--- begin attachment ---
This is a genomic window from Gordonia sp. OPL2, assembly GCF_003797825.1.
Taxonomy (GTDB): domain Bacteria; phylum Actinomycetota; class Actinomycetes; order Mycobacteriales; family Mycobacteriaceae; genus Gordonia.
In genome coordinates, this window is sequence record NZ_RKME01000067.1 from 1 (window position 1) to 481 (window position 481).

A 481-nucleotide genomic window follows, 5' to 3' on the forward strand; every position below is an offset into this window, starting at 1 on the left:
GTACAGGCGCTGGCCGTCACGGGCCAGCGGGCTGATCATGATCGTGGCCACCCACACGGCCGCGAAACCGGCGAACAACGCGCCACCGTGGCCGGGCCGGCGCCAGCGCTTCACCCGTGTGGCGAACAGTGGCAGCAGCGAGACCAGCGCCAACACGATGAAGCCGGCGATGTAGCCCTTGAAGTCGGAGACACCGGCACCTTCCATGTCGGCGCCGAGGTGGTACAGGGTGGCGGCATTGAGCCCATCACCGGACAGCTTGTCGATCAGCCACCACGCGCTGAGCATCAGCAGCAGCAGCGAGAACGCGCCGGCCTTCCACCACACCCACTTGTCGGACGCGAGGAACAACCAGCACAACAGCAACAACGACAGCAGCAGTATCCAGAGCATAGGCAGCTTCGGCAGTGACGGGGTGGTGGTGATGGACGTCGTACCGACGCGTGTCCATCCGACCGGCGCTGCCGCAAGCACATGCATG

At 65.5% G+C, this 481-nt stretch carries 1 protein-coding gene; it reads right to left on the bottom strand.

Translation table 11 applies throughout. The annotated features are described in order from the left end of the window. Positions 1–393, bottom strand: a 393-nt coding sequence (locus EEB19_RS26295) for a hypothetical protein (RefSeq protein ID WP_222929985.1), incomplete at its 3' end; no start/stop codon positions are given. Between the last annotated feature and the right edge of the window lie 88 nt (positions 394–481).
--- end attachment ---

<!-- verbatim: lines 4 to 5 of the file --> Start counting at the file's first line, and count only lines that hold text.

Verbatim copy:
A 481-nucleotide genomic window follows, 5' to 3' on the forward strand; every position below is an offset into this window, starting at 1 on the left:
GTACAGGCGCTGGCCGTCACGGGCCAGCGGGCTGATCATGATCGTGGCCACCCACACGGCCGCGAAACCGGCGAACAACGCGCCACCGTGGCCGGGCCGGCGCCAGCGCTTCACCCGTGTGGCGAACAGTGGCAGCAGCGAGACCAGCGCCAACACGATGAAGCCGGCGATGTAGCCCTTGAAGTCGGAGACACCGGCACCTTCCATGTCGGCGCCGAGGTGGTACAGGGTGGCGGCATTGAGCCCATCACCGGACAGCTTGTCGATCAGCCACCACGCGCTGAGCATCAGCAGCAGCAGCGAGAACGCGCCGGCCTTCCACCACACCCACTTGTCGGACGCGAGGAACAACCAGCACAACAGCAACAACGACAGCAGCAGTATCCAGAGCATAGGCAGCTTCGGCAGTGACGGGGTGGTGGTGATGGACGTCGTACCGACGCGTGTCCATCCGACCGGCGCTGCCGCAAGCACATGCATG